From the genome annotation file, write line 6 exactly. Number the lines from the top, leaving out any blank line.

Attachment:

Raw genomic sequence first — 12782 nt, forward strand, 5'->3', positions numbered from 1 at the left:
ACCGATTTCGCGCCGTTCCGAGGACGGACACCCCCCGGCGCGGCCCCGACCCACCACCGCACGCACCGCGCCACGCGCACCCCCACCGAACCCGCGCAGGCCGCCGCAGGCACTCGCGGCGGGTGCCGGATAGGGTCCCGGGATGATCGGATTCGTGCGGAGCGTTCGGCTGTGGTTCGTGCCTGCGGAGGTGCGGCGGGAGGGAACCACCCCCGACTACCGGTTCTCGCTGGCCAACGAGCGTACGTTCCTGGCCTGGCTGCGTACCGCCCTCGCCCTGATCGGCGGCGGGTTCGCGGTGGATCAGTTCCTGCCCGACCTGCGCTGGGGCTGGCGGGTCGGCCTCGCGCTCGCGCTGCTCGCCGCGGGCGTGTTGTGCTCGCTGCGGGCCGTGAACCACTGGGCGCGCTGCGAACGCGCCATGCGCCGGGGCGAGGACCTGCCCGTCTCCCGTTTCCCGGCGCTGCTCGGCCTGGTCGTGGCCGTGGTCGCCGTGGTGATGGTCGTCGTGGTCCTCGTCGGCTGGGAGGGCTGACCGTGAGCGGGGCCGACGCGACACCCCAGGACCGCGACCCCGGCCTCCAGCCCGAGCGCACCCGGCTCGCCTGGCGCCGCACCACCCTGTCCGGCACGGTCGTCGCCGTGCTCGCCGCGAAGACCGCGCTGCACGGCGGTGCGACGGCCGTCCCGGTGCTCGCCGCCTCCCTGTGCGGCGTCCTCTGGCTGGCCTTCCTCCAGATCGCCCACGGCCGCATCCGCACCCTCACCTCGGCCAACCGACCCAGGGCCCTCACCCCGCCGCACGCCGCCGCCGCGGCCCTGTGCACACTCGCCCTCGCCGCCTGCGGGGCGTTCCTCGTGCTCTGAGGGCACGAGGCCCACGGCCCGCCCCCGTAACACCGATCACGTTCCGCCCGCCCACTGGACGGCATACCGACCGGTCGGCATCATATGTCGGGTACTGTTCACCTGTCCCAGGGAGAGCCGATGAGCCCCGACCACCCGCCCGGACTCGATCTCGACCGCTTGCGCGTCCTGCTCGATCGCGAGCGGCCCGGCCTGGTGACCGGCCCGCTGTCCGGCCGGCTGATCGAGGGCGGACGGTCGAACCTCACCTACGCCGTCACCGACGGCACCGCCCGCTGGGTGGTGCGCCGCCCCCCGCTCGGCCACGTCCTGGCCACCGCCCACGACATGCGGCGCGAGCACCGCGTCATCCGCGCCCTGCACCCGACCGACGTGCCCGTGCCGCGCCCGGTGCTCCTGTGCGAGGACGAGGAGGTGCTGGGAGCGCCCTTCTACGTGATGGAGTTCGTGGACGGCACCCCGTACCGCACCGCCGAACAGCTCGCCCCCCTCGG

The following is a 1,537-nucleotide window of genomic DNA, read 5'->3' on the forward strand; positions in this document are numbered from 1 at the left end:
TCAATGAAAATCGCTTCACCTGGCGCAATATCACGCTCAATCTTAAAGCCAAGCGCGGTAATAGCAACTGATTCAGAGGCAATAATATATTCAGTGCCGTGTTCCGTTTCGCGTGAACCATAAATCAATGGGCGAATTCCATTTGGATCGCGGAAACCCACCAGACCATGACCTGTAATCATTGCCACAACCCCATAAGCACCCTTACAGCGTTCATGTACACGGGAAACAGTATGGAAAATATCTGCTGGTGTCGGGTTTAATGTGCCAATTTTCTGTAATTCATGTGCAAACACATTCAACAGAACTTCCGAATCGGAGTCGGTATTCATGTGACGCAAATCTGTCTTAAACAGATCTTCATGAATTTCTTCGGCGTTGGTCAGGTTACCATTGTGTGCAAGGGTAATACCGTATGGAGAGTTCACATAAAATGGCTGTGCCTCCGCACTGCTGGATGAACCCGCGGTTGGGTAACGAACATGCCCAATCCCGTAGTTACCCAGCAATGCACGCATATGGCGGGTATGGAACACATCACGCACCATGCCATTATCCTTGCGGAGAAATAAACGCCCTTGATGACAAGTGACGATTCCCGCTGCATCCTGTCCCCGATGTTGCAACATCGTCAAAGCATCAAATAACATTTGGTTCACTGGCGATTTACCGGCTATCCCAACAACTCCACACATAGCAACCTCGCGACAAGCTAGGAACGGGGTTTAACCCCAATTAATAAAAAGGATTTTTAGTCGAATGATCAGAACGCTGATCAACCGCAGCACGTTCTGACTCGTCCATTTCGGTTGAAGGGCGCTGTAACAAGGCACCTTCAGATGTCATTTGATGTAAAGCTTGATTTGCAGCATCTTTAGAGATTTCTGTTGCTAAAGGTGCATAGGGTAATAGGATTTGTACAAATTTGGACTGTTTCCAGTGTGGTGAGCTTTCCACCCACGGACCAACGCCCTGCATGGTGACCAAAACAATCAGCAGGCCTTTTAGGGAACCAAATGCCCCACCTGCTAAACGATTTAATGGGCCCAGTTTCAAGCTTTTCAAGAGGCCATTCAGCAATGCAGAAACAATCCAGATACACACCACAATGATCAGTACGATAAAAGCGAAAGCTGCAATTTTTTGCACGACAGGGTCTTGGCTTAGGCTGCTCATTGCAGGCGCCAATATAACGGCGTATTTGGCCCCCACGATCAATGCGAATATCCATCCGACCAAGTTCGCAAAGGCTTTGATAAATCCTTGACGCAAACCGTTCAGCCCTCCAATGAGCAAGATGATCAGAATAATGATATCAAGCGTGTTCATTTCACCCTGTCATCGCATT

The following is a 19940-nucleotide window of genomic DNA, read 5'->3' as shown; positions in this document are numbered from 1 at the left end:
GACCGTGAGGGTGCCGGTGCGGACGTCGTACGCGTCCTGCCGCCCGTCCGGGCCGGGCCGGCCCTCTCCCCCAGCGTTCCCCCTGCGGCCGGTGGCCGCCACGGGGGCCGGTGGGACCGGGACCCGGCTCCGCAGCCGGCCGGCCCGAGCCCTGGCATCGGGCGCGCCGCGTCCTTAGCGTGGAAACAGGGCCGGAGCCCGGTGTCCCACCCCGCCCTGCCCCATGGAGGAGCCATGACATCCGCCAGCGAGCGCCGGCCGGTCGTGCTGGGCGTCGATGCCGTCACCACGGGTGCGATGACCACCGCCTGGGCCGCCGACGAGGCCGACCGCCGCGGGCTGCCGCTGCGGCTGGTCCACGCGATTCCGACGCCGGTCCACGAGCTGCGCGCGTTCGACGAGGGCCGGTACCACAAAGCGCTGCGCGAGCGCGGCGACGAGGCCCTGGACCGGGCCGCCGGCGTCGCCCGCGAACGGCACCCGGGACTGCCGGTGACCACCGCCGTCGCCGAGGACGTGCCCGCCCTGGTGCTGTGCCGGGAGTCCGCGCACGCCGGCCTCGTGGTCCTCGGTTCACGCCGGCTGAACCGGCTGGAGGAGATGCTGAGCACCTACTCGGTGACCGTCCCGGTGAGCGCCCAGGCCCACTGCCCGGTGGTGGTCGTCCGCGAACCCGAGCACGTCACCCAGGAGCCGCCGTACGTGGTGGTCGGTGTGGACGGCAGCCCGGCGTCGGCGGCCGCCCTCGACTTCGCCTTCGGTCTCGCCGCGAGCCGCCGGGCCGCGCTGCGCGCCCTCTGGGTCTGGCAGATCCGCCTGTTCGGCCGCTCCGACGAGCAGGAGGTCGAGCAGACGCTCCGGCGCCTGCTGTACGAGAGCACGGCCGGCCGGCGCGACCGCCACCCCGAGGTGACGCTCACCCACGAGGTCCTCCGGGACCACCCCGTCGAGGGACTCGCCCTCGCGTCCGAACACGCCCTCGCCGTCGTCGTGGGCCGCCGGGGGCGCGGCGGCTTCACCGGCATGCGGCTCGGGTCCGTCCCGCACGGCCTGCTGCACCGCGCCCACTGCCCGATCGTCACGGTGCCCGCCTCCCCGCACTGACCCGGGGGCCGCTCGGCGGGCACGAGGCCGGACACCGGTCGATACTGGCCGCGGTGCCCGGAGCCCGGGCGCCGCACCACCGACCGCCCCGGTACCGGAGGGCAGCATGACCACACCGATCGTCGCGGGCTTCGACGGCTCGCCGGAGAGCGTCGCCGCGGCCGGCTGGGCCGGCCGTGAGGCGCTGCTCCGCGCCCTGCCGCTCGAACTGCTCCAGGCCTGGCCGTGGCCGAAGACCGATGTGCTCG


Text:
GACCGTGAGGGTGCCGGTGCGGACGTCGTACGCGTCCTGCCGCCCGTCCGGGCCGGGCCGGCCCTCTCCCCCAGCGTTCCCCCTGCGGCCGGTGGCCGCCACGGGGGCCGGTGGGACCGGGACCCGGCTCCGCAGCCGGCCGGCCCGAGCCCTGGCATCGGGCGCGCCGCGTCCTTAGCGTGGAAACAGGGCCGGAGCCCGGTGTCCCACCCCGCCCTGCCCCATGGAGGAGCCATGACATCCGCCAGCGAGCGCCGGCCGGTCGTGCTGGGCGTCGATGCCGTCACCACGGGTGCGATGACCACCGCCTGGGCCGCCGACGAGGCCGACCGCCGCGGGCTGCCGCTGCGGCTGGTCCACGCGATTCCGACGCCGGTCCACGAGCTGCGCGCGTTCGACGAGGGCCGGTACCACAAAGCGCTGCGCGAGCGCGGCGACGAGGCCCTGGACCGGGCCGCCGGCGTCGCCCGCGAACGGCACCCGGGACTGCCGGTGACCACCGCCGTCGCCGAGGACGTGCCCGCCCTGGTGCTGTGCCGGGAGTCCGCGCACGCCGGCCTCGTGGTCCTCGGTTCACGCCGGCTGAACCGGCTGGAGGAGATGCTGAGCACCTACTCGGTGACCGTCCCGGTGAGCGCCCAGGCCCACTGCCCGGTGGTGGTCGTCCGCGAACCCGAGCACGTCACCCAGGAGCCGCCGTACGTGGTGGTCGGTGTGGACGGCAGCCCGGCGTCGGCGGCCGCCCTCGACTTCGCCTTCGGTCTCGCCGCGAGCCGCCGGGCCGCGCTGCGCGCCCTCTGGGTCTGGCAGATCCGCCTGTTCGGCCGCTCCGACGAGCAGGAGGTCGAGCAGACGCTCCGGCGCCTGCTGTACGAGAGCACGGCCGGCCGGCGCGACCGCCACCCCGAGGTGACGCTCACCCACGAGGTCCTCCGGGACCACCCCGTCGAGGGACTCGCCCTCGCGTCCGAACACGCCCTCGCCGTCGTCGTGGGCCGCCGGGGGCGCGGCGGCTTCACCGGCATGCGGCTCGGGTCCGTCCCGCACGGCCTGCTGCACCGCGCCCACTGCCCGATCGTCACGGTGCCCGCCTCCCCGCACTGACCCGGGGGCCGCTCGGCGGGCACGAGGCCGGACACCGGTCGATACTGGCCGCGGTGCCCGGAGCCCGGGCGCCGCACCACCGACCGCCCCGGTACCGGAGGGCAGCATGACCACACCGATCGTCGCGGGCTTCGACGGCTCGCCGGAGAGCGTCGCCGCGGCCGGCTGGGCCGGCCGTGAGGCGCTGCTCCGCGCCCTGCCGCTCGAACTGCTCCAGGCCTGGCCGTGGCCGAAGACCGATGTGCTCG